b. Liability for obtaining money, property or services under false pretenses or fraud. The most common example in this category where a debtor has failed to list all of his creditors on a loan application at the time of making a loan or purchase.

c. Use of credit cards for purchases or cash advances just before filing bankruptcy: If you have any cash advances or have purchased anything of more than $500 value per creditor in the last ninety days please let me know.

d. Debts not listed in your paperwork unless the creditor had actual knowledge of the bankruptcy proceeding;

e. Fraud, embezzlement, misappropriation in a fiduciary capacity or larceny;

f. Alimony and money due for support and maintenance of a spouse, ex-spouse or child, and is some cases property settlements from a divorce;

g. Willful and malicious injuries;

h. Fines, penalties or forfeitures payable to the government;

i. Educational loans;

j. A judgment arising from driving while intoxicated; and

k. Any debt that could have been scheduled in a prior bankruptcy proceeding.

Some of these debts may be discharged in Chapter 13 but not Chapter 7.

The Bankruptcy Procedure

All bankruptcies in this area are filed in the United States Bankruptcy Court for the Eastern District of Texas located in Beaumont, Texas, or in some cases, Tyler, Texas. Approximately thirty (30) to forty-five (45) days after the date of filing, the 341a first meeting of creditors will be held in Beaumont. Your attendance is required. Casual clothing is permitted. At that time the Trustee appointed by the Court and any interested creditors have an opportunity to ask you a reasonable amount of questions concerning your financial history, condition, location of property and similar matters.

Chapter 7:

In Chapter 7 cases, the Trustee wants to know if you have any type of property above the amount you can exempt, that he can sell and pay the money to your creditors. In 95 out of 100 cases, there is no extra or non-exempt property for the Trustee to sell. In the majority of cases, your bankruptcy is complete after the creditor's meeting.

In Chapter 7 cases, approxi­mately 60 days after that meeting, unless an objection is filed by the Trustee or a creditor, you will obtain an order from the court discharg­ing or releasing you from all dischargeable debts. You will pay any debts you agree to continue to pay and any debts which by law cannot be discharged (like taxes or student loans). Special problems and complaints objecting to the debtor's right to obtain a discharge require additional court appearances.

Chapter 13:

If you have debts that will not be discharged in a Chapter 7 or secured debts you need to catch up or refinance, you may need to consider a repayment plan under Chapter 13.

In a Chapter 13, you pay your creditors back, some or all of their debt, through a repayment plan supervised by the Court and the Chapter 13 Trustee. The amount you pay depends upon your income, living expenses and the amount and type of creditors.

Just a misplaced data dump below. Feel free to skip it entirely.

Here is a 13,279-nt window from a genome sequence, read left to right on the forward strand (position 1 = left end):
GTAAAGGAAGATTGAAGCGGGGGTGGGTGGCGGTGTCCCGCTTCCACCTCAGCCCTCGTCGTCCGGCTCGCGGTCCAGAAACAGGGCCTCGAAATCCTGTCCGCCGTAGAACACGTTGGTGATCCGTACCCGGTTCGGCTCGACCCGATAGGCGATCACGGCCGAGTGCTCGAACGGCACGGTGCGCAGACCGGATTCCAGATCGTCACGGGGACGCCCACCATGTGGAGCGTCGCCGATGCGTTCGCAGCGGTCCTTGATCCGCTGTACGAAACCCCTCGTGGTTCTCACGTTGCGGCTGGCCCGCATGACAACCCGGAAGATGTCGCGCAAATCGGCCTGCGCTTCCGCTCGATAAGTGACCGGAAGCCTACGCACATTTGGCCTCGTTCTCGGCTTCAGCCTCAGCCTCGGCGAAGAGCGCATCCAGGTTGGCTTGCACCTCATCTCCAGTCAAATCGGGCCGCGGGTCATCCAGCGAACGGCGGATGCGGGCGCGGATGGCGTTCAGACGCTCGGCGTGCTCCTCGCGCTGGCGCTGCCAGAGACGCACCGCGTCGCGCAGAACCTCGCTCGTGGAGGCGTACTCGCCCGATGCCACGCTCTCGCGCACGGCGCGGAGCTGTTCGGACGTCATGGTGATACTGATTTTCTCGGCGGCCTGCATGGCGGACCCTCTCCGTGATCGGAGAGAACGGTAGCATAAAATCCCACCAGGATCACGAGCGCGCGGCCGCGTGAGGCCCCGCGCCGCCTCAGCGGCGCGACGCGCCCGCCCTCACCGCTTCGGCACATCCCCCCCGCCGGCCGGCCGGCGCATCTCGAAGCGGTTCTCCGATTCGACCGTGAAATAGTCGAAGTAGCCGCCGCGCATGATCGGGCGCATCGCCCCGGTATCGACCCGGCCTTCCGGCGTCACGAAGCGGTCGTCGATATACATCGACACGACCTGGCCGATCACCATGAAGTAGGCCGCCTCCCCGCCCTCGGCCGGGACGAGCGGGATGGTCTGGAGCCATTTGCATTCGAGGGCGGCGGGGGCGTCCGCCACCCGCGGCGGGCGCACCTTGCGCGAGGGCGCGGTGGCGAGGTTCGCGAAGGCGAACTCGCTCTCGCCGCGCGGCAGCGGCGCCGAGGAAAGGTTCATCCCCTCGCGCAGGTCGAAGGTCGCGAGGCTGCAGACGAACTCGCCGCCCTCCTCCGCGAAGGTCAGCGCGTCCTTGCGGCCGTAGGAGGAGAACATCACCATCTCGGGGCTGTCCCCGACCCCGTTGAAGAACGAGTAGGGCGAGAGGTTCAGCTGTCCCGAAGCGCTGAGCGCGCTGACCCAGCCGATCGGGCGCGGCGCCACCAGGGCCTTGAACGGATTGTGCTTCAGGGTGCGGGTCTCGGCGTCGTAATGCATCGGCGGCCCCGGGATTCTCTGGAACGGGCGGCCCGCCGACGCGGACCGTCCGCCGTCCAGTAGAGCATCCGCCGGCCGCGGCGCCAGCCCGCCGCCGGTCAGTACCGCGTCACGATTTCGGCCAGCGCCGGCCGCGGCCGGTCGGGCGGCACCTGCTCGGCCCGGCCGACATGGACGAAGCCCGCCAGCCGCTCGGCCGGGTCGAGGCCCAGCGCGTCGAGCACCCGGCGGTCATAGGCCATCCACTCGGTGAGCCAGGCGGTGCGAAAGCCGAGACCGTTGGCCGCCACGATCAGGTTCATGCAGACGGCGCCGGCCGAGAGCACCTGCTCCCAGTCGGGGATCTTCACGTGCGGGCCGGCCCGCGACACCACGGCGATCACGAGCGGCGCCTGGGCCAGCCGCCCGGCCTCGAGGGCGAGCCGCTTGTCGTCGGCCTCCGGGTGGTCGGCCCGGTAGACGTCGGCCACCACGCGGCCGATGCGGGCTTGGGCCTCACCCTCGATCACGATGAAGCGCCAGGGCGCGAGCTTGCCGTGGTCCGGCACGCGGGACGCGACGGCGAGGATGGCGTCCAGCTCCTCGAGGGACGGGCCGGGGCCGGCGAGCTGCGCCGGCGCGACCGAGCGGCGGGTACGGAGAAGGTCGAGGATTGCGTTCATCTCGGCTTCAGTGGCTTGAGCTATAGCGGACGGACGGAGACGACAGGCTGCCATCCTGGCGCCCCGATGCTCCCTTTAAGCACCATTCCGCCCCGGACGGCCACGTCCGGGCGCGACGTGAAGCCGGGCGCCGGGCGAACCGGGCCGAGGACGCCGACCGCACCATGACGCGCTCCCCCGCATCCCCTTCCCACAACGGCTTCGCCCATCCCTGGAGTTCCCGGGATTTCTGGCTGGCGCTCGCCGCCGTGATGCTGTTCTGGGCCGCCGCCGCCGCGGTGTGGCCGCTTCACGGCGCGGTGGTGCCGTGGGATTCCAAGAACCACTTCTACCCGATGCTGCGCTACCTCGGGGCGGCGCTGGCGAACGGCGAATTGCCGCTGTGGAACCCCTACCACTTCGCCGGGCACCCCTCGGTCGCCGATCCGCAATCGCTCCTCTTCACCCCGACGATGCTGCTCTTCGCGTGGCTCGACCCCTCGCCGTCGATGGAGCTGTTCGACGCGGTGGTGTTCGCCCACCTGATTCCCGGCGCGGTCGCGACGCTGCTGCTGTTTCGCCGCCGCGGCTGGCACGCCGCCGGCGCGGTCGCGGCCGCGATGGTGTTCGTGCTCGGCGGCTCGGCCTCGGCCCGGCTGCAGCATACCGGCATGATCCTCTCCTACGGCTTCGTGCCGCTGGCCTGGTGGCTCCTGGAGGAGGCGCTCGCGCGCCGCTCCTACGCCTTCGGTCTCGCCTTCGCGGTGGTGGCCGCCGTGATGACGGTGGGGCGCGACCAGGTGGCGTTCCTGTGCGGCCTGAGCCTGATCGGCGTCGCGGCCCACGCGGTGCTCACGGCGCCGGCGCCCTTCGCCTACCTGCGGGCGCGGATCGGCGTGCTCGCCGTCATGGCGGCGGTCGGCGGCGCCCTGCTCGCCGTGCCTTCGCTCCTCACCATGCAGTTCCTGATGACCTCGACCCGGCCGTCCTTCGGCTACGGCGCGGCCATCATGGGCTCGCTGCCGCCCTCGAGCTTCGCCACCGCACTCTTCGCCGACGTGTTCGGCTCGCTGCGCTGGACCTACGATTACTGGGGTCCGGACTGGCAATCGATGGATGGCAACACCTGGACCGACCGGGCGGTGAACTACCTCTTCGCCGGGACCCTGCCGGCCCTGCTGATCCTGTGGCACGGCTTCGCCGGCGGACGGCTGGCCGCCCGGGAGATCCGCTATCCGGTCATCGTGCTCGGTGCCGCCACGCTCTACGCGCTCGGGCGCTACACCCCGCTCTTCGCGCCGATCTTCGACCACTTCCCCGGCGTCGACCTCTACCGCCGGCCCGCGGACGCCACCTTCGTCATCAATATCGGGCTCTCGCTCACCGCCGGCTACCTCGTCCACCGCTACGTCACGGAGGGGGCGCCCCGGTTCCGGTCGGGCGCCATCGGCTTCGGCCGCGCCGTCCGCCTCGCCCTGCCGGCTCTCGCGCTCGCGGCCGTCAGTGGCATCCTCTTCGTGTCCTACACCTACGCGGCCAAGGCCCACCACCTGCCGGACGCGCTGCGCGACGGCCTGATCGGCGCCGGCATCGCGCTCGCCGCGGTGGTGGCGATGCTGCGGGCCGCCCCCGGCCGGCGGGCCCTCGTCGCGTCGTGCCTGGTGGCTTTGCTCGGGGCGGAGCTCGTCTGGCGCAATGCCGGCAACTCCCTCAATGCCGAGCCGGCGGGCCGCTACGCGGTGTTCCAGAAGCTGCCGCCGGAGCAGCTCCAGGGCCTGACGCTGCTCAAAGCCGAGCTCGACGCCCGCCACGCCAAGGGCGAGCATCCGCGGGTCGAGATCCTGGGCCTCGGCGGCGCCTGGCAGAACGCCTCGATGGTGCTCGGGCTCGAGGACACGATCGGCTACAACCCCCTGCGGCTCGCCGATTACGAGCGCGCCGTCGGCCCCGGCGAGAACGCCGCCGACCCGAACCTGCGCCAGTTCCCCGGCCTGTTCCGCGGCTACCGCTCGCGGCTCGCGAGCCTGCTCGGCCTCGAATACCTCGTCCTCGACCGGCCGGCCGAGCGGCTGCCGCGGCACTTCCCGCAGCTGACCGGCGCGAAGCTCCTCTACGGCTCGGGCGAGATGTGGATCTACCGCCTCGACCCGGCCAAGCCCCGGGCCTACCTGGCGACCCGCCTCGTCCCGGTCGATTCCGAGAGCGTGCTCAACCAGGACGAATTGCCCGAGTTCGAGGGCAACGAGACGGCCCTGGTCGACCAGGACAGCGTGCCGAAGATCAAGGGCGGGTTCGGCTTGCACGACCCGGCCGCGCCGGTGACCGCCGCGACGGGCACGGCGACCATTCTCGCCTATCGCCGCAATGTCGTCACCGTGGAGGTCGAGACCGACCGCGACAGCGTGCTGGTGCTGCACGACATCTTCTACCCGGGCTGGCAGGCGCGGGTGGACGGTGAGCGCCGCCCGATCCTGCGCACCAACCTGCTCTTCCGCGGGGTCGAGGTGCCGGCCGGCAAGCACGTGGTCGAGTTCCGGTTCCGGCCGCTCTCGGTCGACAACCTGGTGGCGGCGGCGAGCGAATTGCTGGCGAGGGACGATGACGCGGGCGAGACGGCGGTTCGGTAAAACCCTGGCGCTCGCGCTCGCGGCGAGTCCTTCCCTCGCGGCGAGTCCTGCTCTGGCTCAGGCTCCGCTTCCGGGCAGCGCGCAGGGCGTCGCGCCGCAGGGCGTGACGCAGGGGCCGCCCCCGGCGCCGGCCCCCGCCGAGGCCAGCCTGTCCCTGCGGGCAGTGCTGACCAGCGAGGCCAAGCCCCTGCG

Budget - From total family or household income, you subtract normal deductions for taxes, social security, etc., to get Net or Take-Home Pay. From Net or Take-Home Pay, you subtract necessary living expenses (housing, food, clothing, gas, child care, etc.) to get the Surplus or Trustee Payment.

Expenses: The amount of Allowed Living Expenses is now set by law at the IRS Standards, and neither I, you, nor the Judge can vary from those amounts. However, this is one of those areas which is still somewhat uncertain.

Plan - The Chapter 13 Plan is normally used to pay for debts that do not go away - like taxes- and secured debts where you need to catch up past due payments or refinance payments.

Law Change: The biggest recent changes in Bankruptcy Law affect Chapter 13:

1. Based upon your income, you may be required to file a Chapter 13 repayment plan;

2. You must stay in Chapter 13 and pay creditors for a minimum of three (3) years and a maximum of five (5) years;

3. The ability to refinance cars, trucks and other personal property is more limited;

4. The protection of the automatic stay may be limited;

5. The Plan is approved much faster than under the previous law even before all creditors have had time to file their claims. This means the Plan will have to be amended or changed, perhaps several times, to meet and pay for these later claims.

6. Annual financial statements must be filed though out the length of the Plan.

7. All tax refund received while you are in a Chapter 13 repayment plan must be turned over to the Trustee .

Future credit

Remember - good credit is paying what you owe when it is due...anything else is less than good. The way you handle the repayment of your debts will be considered by a prospective lender in the future. You will have to work to re-establish your credit upon completion of your bankruptcy. THERE IS NO REPRESENTATION OR GUARANTEE THAT YOU WILL BE ABLE TO SECURE CREDIT AFTER FILING OF ANY BANKRUPTCY. It is totally up to a future lender to make this decision. I have an additional handout which discusses this more.


There are some instances in which the Bankruptcy Court will refuse to grant a discharge to a person. The reasons generally are if the debtor: